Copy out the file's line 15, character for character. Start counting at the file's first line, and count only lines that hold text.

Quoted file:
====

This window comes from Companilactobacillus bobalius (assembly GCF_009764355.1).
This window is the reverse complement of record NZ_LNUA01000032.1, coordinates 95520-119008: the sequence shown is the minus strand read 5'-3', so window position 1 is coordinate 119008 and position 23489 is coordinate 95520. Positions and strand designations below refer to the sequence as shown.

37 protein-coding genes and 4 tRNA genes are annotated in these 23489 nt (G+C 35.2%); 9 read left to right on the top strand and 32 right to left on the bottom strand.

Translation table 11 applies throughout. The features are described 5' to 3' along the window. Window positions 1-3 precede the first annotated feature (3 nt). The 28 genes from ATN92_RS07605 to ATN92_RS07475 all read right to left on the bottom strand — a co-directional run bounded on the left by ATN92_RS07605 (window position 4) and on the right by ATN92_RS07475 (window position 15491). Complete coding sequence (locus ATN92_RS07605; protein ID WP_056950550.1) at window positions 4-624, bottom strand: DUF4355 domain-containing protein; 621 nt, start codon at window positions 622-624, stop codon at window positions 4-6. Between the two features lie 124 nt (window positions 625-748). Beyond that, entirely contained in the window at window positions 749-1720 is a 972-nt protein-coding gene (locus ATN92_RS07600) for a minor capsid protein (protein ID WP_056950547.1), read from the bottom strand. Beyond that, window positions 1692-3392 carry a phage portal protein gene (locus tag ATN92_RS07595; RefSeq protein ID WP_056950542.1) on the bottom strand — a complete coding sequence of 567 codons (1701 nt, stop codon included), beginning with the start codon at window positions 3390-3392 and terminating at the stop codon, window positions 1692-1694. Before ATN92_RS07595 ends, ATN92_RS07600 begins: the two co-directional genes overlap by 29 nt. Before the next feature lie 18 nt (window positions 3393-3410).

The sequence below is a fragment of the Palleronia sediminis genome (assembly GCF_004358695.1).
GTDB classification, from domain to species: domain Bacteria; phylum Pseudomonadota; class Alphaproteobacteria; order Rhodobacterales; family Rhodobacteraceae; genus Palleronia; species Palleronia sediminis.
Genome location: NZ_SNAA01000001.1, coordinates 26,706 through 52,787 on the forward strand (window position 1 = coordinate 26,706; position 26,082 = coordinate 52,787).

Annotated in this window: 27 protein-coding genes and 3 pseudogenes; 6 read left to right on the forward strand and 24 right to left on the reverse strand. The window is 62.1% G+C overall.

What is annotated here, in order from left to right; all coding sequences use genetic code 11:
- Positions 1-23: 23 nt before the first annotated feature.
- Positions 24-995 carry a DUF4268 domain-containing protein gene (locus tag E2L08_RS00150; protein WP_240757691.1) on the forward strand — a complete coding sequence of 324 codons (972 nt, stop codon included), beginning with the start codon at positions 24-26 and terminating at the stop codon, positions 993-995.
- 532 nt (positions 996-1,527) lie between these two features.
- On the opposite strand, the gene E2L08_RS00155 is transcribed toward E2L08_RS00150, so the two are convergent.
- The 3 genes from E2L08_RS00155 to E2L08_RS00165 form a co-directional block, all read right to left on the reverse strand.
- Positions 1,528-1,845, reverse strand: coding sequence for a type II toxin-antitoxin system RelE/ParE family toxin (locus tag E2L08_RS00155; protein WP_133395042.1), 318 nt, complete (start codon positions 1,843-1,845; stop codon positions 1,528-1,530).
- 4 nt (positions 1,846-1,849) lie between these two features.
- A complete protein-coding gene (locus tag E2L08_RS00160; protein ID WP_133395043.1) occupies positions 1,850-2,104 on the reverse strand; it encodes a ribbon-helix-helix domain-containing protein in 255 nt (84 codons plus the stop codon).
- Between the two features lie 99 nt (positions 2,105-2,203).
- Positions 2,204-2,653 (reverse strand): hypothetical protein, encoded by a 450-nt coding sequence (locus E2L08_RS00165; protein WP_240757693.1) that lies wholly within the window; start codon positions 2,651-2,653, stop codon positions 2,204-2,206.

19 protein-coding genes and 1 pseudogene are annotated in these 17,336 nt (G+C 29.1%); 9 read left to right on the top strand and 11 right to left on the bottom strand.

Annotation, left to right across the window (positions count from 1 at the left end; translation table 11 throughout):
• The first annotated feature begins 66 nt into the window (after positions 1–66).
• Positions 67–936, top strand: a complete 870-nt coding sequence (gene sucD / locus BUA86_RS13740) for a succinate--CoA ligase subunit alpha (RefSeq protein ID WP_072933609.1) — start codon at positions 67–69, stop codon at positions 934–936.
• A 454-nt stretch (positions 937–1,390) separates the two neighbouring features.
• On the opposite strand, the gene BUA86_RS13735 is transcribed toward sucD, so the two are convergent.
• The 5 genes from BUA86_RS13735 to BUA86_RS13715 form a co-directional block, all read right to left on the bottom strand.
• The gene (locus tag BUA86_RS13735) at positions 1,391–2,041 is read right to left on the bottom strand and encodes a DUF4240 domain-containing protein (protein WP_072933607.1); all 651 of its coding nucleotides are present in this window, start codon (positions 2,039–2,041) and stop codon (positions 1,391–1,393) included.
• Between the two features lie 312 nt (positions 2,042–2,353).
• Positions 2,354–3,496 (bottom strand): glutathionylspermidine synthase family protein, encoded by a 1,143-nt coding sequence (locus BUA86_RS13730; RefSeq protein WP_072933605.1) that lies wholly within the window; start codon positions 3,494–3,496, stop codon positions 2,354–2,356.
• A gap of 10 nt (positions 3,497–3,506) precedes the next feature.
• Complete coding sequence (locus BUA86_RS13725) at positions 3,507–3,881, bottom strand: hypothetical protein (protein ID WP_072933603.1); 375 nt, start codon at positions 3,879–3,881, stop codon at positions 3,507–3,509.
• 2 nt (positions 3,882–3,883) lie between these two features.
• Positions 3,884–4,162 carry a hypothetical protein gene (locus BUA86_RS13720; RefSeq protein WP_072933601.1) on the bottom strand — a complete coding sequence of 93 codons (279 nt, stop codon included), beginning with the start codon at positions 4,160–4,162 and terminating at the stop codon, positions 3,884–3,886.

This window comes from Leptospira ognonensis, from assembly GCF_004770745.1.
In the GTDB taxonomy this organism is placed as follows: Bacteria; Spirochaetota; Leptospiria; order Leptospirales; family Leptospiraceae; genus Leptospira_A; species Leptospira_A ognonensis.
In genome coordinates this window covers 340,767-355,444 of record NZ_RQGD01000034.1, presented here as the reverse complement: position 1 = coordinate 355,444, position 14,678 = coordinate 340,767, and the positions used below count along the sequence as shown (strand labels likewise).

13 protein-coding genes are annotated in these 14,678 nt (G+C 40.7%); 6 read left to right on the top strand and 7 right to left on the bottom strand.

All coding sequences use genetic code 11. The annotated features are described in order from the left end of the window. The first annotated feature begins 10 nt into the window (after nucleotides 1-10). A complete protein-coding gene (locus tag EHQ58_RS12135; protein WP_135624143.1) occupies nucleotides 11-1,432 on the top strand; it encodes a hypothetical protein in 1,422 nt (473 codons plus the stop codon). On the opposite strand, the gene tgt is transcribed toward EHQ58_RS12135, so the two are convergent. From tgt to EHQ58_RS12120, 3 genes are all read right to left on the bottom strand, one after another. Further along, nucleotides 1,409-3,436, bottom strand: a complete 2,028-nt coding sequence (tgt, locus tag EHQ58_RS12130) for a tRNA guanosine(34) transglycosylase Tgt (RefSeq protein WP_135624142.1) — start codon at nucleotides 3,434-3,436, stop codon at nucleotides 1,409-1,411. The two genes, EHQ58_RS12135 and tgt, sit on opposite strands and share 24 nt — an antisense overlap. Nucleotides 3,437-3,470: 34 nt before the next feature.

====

- Positions 1,528-1,845, reverse strand: coding sequence for a type II toxin-antitoxin system RelE/ParE family toxin (locus tag E2L08_RS00155; protein WP_133395042.1), 318 nt, complete (start codon positions 1,843-1,845; stop codon positions 1,528-1,530).